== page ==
Reminded that God has sought us out and served us in order that we might serve Him, let us confess that we often respond to His work with ingratitude and indifference rather than joy and delight. And, as you are able, let us kneel as we confess our sins together. We will have a time of silent confession followed by the corporate confession found in your bulletin.

Sunday, June 11, 2017

Old Covenant vs. New Covenant Worship

John 4:21-24 (NKJV)
21
Jesus said to her, “Woman, believe Me, the hour is coming when you will neither on this mountain, nor in Jerusalem, worship the Father. 22 You worship what you do not know; we know what we worship, for salvation is of the Jews. 23 But the hour is coming, and now is, when the true worshipers will worship the Father in Spirit and Truth; for the Father is seeking such to worship Him. 24 God is Spirit, and those who worship Him must worship in Spirit and Truth.”

On this Trinity Sunday, I would like us to consider the words that Jesus speaks in this text and the way that they help us understand new covenant worship. Jesus is anticipating two changes in the worship of God’s people. Unfortunately, these changes are frequently misinterpreted. Many imagine that Jesus is contrasting the external, formal worship of the OT period with the heartfelt, internal worship of the New. At one time people worshiped externally, now all worship is “in spirit and truth” – that is, heartfelt and genuine.

The difficulty faced by this interpretation is not the insistence that worship must be heartfelt and genuine. That is most certainly true. The difficulty is that this was no less true in the OT than it is in the New. David declares in the psalter, “Sacrifice and burnt offering you did not desire, a broken and contrite heart, O God, you will not despise.” Heartfelt, genuine worship was to characterize the OT no less than the New.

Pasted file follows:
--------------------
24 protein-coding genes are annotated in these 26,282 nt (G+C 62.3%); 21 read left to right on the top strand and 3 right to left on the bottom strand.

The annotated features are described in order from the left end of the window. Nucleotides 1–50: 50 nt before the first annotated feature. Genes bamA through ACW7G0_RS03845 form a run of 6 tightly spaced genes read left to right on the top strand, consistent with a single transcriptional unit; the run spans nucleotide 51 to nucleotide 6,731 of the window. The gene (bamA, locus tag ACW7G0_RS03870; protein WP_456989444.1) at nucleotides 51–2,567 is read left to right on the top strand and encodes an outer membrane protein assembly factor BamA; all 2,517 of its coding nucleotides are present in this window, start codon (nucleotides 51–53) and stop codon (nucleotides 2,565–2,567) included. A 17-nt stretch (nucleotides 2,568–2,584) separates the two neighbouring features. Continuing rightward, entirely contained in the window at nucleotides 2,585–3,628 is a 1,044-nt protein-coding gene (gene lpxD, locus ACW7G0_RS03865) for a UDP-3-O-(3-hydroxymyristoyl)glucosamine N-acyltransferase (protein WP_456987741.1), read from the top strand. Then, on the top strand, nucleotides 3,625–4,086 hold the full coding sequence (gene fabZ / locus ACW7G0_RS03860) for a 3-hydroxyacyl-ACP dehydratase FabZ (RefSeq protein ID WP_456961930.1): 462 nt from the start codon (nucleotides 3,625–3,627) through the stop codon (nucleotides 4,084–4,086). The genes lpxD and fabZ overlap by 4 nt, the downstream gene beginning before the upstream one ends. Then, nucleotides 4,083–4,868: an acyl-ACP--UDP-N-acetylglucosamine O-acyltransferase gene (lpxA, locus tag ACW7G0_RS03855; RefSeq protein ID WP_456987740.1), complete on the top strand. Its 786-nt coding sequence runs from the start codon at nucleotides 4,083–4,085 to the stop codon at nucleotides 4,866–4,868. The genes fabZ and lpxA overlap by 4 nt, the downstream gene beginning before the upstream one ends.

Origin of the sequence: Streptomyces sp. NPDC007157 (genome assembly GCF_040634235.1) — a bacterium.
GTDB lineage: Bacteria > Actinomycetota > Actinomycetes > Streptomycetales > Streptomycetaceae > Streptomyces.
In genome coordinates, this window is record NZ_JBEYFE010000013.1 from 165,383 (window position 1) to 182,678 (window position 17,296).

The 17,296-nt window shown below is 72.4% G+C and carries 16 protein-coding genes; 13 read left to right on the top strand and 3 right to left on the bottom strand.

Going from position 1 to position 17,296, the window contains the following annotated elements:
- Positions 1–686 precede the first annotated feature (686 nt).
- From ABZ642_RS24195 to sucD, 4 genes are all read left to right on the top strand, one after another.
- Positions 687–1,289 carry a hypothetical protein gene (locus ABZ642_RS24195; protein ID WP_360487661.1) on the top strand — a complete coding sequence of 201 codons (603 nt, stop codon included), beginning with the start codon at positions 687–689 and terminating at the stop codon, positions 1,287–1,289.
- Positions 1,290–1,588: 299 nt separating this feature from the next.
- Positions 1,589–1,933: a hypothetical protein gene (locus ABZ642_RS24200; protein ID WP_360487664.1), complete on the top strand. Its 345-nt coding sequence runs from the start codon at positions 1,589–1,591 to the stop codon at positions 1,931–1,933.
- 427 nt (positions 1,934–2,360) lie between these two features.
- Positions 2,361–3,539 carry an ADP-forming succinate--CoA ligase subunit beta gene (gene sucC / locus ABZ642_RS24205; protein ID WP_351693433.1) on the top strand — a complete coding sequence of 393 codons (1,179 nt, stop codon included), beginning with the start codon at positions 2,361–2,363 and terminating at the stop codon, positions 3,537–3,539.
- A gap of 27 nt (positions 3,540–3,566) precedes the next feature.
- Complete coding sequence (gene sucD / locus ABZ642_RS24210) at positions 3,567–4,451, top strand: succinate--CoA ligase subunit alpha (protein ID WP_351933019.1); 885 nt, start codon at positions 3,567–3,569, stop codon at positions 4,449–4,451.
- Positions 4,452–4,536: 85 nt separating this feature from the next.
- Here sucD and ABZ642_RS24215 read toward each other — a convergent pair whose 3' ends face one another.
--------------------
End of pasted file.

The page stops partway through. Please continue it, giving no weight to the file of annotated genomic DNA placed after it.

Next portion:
So what are the changes Jesus anticipated in His words to the Samaritan woman? There are two. First, Jesus insists that the corporate worship of the people of God would be decentralized. Remember that in the OT God’s people had a central sanctuary located at Jerusalem. As we will review today in the sermon, three times a year every male had to make a pilgrimage to Jerusalem, to Mount Zion, and worship at the central sanctuary, offering sacrifices, feasting with God’s people, honoring the Lord. The Samaritans, for their part, refused to acknowledge the centrality of Jerusalem but likewise had a central sanctuary at Mount Gerizim. Here the Samaritans had their collective feasts. The woman asks Jesus – “You’re a prophet; so which is it? Mount Zion or Mount Gerizim?” Jesus responds, “Neither! In the Christian era, during My reign, God’s people are not required to gather for corporate worship at a central sanctuary – whether in Gerizim or Jerusalem or Rome. Rather, wherever the people of God gather together in My Name and lift My Name on high, there is Mount Zion, there is the City of God, there is the central sanctuary.” In other words, Jerusalem in Israel is no longer the center of God’s dealings with man; the heavenly Jerusalem, Mount Zion, the Church is the center.